Departing for Wild Polar Bears and the Iceland Highlands 2015

I am not exactly sure where the time has gone since I returned home to Australia from New Zealand a month or so ago, but tomorrow I will make the long journey back to Svalbard in the Arctic for my 2015 Wild Polar Bear expedition. I have been looking forward to this expedition for quite some time now and have been eager to get back to Svalbard and the land of the Polar Bear since my winter expedition earlier this year. Svalbard is an incredible place and one of the best places in the world to see and photograph wild Polar Bears living and hunting at the edge of the permanent pack ice. On this expedition we are using a small ice hardened vessel that will enable us to get in nice and close to drift ice around Svalbard. Importantly, it has nice low decks so we can get down to eye level with our subjects. With this expedition being limited to just twelve participants we will have plenty of room for everyone to photograph at once from both ship and zodiac and I am super excited to share this experience with all aboard. As well as Polar Bears, we will also likely photograph Walrus, Arctic Fox and a great many Arctic sea birds during our expedition.Svalbard-8864-Edit12015After we finish up our Polar Bear Expedition I am heading to Iceland for my 2015 Highlands workshop. The Highlands of Iceland are the heart of the country and the jewel in the crown of Iceland’s landscapes. I am really looking forward to the opportunity to photograph in the highlands again with a passionate group of photographers and to be able to put the new Canon EOS 5DSR 50 mega pixel camera through its paces in this active landscape of colour and light. It has been just over a year since I was last in the Highlands and although I have visited this area many times it remains my absolute favourite place in Iceland to Photograph. The only thing better than actually photographing in this incredible location is getting to share it with other passionate photographers! The 2015 Highlands workshop has long been sold out – but if you are interested in photographing in this incredible part of Iceland I will be leading two workshops to the Highlands next year in late August and September with Daniel Bergmann and there are still a few places available. Just drop me an email to register your interest.Once we finish up our Highlands workshop I am heading back to Svalbard with Daniel Bergmann for our Kingdom of the Ice Bear expedition. Also accompanying us on this expedition will be a two person film crew from Untitled Film Works and we hope to produce a short film of our experiences during the expedition similar to what we produced in Greenland and Svalbard two years ago – Watch the previous video HERE. Both the Polar Bear expeditions have been sold out for many months, but there is a single place remaining on the 2016 expedition and details are on my website at  The ice conditions in Svalbard this year have been better than the previous ten years and I am hopeful we will have some really fabulous photographic encounters with Polar Bears during both expeditions.PolarBearsofSvalbardIn terms of equipment for these expeditions I am taking everything from 11mm (Canon’s new 11-24mm) to 600mm lenses as well as two Canon EOS 1DX cameras (specifically for wildlife) and the new EOS 5DSR camera (specifically for landscape).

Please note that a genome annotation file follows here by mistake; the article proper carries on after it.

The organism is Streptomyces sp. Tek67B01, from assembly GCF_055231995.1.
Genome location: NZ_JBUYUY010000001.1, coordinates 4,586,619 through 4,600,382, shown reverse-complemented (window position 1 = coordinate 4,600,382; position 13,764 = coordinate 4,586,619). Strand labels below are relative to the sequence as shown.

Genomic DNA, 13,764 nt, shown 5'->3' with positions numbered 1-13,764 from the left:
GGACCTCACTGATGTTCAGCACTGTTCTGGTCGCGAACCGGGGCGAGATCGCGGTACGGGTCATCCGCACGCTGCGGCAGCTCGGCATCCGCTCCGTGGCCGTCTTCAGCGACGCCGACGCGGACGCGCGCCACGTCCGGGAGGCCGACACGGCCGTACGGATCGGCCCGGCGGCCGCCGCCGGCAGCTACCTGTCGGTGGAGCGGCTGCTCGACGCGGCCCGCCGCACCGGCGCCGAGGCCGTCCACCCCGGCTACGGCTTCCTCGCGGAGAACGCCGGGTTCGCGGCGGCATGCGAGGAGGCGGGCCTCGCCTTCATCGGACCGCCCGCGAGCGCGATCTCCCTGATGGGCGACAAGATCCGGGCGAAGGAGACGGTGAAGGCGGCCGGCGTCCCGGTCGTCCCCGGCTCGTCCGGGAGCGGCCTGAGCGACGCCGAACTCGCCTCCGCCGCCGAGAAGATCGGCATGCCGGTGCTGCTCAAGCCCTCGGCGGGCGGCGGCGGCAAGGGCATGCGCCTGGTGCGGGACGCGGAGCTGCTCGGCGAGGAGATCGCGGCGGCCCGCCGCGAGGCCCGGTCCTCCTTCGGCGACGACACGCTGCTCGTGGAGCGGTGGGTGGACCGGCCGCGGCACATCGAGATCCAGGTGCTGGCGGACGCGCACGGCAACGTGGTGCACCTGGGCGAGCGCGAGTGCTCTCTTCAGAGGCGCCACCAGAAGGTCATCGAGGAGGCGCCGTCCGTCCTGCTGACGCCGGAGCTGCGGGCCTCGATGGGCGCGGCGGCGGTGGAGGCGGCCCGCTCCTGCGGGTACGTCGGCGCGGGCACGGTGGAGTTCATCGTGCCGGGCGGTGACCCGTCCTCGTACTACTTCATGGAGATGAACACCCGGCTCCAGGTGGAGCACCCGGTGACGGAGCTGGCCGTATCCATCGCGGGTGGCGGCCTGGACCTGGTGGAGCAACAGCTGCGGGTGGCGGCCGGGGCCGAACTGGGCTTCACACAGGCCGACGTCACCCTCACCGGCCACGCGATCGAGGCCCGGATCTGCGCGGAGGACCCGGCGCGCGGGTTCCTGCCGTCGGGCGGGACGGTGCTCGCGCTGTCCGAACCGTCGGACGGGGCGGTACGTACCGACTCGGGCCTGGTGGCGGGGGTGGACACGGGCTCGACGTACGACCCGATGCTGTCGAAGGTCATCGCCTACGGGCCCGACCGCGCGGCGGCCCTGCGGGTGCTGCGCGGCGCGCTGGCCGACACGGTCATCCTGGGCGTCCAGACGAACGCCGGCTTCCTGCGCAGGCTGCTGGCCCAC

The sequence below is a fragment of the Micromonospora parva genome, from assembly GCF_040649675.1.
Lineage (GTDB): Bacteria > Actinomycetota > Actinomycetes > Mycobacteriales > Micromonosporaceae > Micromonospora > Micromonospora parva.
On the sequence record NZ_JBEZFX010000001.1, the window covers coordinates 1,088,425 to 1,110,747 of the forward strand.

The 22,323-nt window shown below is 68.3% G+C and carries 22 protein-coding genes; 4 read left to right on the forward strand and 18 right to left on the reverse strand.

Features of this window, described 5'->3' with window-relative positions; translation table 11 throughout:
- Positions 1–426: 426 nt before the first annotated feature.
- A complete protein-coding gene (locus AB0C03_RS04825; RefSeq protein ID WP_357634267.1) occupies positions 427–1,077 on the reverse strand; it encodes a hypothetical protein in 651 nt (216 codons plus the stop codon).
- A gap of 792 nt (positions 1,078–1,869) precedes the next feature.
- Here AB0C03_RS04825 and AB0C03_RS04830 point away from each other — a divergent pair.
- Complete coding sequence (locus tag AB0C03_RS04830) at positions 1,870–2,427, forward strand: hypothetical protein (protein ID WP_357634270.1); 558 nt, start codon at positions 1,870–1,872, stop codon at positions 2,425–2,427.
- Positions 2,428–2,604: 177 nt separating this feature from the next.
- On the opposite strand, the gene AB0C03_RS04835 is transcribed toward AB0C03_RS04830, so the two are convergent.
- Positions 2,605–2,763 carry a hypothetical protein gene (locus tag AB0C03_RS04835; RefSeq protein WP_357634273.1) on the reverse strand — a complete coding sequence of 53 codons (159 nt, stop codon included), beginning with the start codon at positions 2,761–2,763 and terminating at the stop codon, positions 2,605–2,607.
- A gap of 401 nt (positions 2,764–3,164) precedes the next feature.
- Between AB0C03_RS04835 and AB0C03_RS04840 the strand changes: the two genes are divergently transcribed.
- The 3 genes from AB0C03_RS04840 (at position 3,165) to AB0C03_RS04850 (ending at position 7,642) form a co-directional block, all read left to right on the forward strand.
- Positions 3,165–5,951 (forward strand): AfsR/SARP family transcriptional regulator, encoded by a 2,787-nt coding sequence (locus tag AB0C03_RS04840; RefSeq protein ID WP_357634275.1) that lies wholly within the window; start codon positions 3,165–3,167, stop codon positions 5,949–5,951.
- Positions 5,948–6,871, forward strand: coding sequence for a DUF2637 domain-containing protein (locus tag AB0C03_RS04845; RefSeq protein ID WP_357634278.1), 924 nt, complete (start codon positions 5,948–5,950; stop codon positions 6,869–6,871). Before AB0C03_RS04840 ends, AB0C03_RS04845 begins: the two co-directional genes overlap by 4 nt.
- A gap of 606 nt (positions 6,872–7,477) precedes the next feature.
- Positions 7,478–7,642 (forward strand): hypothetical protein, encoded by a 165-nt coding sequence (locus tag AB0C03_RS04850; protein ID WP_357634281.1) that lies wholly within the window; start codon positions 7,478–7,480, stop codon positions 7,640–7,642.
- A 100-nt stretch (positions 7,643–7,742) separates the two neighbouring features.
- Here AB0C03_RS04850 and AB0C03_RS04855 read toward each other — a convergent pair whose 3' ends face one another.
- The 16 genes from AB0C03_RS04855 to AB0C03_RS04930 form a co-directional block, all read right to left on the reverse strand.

Just as an aside: Over the last twenty four months of international travel the airlines have managed to destroy two of the  expensive North Face Rolling Thunder duffles; which I had been using for my checked luggage. These are some of the toughest and largest rolling bags I have come across and come with a lifetime warranty (and to North Face’s credit they have replaced the bag both times). It amazes me that the airlines can actually be rough enough to destroy these bags (it really would take some pretty serious effort). Rather than risk a third bag I have switched back to the normal North Face Expedition Duffle (lets see how they go with this one). Whilst these duffles don’t have rollers, they are slightly larger and significantly lighter than the rolling version; which is always a bonus. I will carry both a Gura Gear Bataflae 32L and a Gura Gear Chobe for my camera bags as well as a large Ortlieb waterproof duffle for zodiac excursions. See you in Svalbard.

How to Improve your Wildlife Photography without Spending a Lot of Money

During the first lecture I presented on Arctic Wildlife Photography at the AIPP Event in Perth Western Australia earlier this month I caught a number of people off guard in the audience when I explained my process for going out to photograph a particular species. It is an approach that will cost you much less than a new camera or lens and is guaranteed to help you get better photographs during your next wildlife outing. It is also an approach that requires a little investment in time, but its time well spent that will ensure you capture better images than you otherwise might have.

When I leave for a photographic expedition to photograph wildlife (it doesn’t matter what sort of wildlife) I don’t just pack my bags and head off into the wilderness to photograph a given animal with the latest and greatest gear. I do an extensive amount of research into the animal’s ecology so that I not only know where to find them, but also so that I am fully armed with knowledge of their behaviour. This knowledge is critical to capturing intimate images that would otherwise be impossible to realise. It enables me to read the many subtle signs an animal often displays and even predict their behaviour. Most of us know that a house cat is usually agitated or afraid when it flattens its ears. And we use this knowledge to deal with the cat accordingly. This same knowledge is a critical component to effective and successful wildlife imagery. It is far more important than a faster focusing lens or a camera with one stop more dynamic range. Those technical aspects of equipment are irrelivent if you have not equipped yourself with the right knowledge of your subject.